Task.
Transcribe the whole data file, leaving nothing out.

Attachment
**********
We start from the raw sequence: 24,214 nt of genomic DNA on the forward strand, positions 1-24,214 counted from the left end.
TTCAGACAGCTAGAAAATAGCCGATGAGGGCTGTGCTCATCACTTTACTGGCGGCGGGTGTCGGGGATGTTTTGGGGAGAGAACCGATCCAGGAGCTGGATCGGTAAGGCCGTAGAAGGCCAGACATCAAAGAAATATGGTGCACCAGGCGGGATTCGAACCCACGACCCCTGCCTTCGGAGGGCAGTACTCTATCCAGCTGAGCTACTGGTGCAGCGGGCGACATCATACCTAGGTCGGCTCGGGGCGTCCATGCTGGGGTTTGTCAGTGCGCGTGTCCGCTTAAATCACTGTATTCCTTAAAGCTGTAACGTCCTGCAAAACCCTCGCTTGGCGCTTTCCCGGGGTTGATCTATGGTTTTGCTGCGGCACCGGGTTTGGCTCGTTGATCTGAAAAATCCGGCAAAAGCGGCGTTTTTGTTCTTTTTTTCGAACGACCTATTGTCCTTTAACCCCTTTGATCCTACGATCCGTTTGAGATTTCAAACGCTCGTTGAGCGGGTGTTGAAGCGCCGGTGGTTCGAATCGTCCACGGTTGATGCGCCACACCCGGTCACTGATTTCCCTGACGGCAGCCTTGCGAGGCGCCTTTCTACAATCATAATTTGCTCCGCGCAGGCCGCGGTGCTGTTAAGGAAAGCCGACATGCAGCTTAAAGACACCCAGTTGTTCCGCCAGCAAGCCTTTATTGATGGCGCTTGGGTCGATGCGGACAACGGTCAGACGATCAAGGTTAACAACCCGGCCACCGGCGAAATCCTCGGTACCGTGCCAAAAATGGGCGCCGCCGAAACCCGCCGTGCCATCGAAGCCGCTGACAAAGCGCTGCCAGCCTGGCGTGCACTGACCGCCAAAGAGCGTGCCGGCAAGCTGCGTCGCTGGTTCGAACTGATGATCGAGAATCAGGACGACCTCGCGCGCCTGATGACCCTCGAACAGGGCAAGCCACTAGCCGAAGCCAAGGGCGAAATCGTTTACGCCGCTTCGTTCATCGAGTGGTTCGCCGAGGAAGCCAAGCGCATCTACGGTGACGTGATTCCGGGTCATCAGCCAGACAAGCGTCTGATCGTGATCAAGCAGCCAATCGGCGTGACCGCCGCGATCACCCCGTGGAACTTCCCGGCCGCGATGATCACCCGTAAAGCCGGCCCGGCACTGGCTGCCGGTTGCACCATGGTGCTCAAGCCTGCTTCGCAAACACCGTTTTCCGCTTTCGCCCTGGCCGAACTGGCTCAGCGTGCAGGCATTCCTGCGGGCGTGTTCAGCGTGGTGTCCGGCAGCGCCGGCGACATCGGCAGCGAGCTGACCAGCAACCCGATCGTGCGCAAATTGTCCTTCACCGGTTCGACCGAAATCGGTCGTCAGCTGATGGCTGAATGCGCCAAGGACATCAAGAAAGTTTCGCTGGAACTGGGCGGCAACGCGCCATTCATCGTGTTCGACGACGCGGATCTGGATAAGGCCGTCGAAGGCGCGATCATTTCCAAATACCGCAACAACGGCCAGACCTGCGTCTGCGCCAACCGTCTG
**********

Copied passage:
We start from the raw sequence: 24,214 nt of genomic DNA on the forward strand, positions 1-24,214 counted from the left end.
TTCAGACAGCTAGAAAATAGCCGATGAGGGCTGTGCTCATCACTTTACTGGCGGCGGGTGTCGGGGATGTTTTGGGGAGAGAACCGATCCAGGAGCTGGATCGGTAAGGCCGTAGAAGGCCAGACATCAAAGAAATATGGTGCACCAGGCGGGATTCGAACCCACGACCCCTGCCTTCGGAGGGCAGTACTCTATCCAGCTGAGCTACTGGTGCAGCGGGCGACATCATACCTAGGTCGGCTCGGGGCGTCCATGCTGGGGTTTGTCAGTGCGCGTGTCCGCTTAAATCACTGTATTCCTTAAAGCTGTAACGTCCTGCAAAACCCTCGCTTGGCGCTTTCCCGGGGTTGATCTATGGTTTTGCTGCGGCACCGGGTTTGGCTCGTTGATCTGAAAAATCCGGCAAAAGCGGCGTTTTTGTTCTTTTTTTCGAACGACCTATTGTCCTTTAACCCCTTTGATCCTACGATCCGTTTGAGATTTCAAACGCTCGTTGAGCGGGTGTTGAAGCGCCGGTGGTTCGAATCGTCCACGGTTGATGCGCCACACCCGGTCACTGATTTCCCTGACGGCAGCCTTGCGAGGCGCCTTTCTACAATCATAATTTGCTCCGCGCAGGCCGCGGTGCTGTTAAGGAAAGCCGACATGCAGCTTAAAGACACCCAGTTGTTCCGCCAGCAAGCCTTTATTGATGGCGCTTGGGTCGATGCGGACAACGGTCAGACGATCAAGGTTAACAACCCGGCCACCGGCGAAATCCTCGGTACCGTGCCAAAAATGGGCGCCGCCGAAACCCGCCGTGCCATCGAAGCCGCTGACAAAGCGCTGCCAGCCTGGCGTGCACTGACCGCCAAAGAGCGTGCCGGCAAGCTGCGTCGCTGGTTCGAACTGATGATCGAGAATCAGGACGACCTCGCGCGCCTGATGACCCTCGAACAGGGCAAGCCACTAGCCGAAGCCAAGGGCGAAATCGTTTACGCCGCTTCGTTCATCGAGTGGTTCGCCGAGGAAGCCAAGCGCATCTACGGTGACGTGATTCCGGGTCATCAGCCAGACAAGCGTCTGATCGTGATCAAGCAGCCAATCGGCGTGACCGCCGCGATCACCCCGTGGAACTTCCCGGCCGCGATGATCACCCGTAAAGCCGGCCCGGCACTGGCTGCCGGTTGCACCATGGTGCTCAAGCCTGCTTCGCAAACACCGTTTTCCGCTTTCGCCCTGGCCGAACTGGCTCAGCGTGCAGGCATTCCTGCGGGCGTGTTCAGCGTGGTGTCCGGCAGCGCCGGCGACATCGGCAGCGAGCTGACCAGCAACCCGATCGTGCGCAAATTGTCCTTCACCGGTTCGACCGAAATCGGTCGTCAGCTGATGGCTGAATGCGCCAAGGACATCAAGAAAGTTTCGCTGGAACTGGGCGGCAACGCGCCATTCATCGTGTTCGACGACGCGGATCTGGATAAGGCCGTCGAAGGCGCGATCATTTCCAAATACCGCAACAACGGCCAGACCTGCGTCTGCGCCAACCGTCTG